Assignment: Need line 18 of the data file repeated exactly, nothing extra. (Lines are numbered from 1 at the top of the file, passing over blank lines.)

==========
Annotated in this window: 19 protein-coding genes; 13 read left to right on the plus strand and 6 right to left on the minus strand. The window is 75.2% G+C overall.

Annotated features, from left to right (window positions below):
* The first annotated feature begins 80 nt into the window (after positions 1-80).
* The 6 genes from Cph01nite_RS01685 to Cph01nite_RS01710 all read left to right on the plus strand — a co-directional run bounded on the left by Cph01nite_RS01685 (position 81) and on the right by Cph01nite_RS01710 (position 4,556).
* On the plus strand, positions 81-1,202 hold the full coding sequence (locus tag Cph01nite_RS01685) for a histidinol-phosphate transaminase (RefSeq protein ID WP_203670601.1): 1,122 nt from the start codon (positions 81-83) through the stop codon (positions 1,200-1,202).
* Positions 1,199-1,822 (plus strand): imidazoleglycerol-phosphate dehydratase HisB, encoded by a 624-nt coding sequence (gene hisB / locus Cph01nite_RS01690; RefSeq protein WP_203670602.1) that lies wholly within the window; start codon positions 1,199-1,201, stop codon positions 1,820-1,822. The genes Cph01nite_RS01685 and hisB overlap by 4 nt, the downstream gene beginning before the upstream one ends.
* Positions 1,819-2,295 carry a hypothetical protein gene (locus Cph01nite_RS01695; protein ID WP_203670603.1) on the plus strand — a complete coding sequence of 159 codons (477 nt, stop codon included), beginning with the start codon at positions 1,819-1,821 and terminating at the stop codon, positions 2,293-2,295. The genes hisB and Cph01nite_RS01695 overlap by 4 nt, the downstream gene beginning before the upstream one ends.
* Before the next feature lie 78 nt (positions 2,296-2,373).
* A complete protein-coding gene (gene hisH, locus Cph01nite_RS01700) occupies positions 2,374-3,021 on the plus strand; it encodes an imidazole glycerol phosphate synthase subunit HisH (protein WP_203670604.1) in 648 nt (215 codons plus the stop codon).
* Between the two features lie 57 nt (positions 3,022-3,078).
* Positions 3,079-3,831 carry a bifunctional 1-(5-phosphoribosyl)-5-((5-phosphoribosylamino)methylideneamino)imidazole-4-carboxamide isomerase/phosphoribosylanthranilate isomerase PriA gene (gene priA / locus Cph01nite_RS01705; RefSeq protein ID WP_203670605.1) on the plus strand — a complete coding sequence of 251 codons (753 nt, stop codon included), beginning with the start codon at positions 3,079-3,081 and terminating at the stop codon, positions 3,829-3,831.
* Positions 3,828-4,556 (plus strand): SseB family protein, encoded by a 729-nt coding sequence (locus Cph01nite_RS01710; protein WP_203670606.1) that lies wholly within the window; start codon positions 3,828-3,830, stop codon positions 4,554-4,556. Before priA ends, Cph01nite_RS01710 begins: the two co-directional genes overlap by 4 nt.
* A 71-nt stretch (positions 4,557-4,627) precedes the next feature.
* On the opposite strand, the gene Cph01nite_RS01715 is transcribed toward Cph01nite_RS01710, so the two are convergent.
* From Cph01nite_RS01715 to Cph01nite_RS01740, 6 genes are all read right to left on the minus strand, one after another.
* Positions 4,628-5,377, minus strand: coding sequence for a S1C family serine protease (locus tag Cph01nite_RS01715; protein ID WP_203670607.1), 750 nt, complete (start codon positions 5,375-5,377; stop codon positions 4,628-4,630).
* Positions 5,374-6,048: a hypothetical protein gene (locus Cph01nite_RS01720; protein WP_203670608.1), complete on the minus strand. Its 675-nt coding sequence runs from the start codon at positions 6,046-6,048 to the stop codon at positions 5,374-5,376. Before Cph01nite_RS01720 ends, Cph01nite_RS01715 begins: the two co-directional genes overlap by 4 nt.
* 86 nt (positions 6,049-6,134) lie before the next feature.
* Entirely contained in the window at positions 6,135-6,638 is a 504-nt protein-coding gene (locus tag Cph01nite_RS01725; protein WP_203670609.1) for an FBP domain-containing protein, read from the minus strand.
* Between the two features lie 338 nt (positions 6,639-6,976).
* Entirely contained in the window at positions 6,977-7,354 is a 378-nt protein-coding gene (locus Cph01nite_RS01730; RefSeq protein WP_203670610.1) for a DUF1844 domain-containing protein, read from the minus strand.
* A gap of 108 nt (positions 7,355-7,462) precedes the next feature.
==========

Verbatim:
* 86 nt (positions 6,049-6,134) lie before the next feature.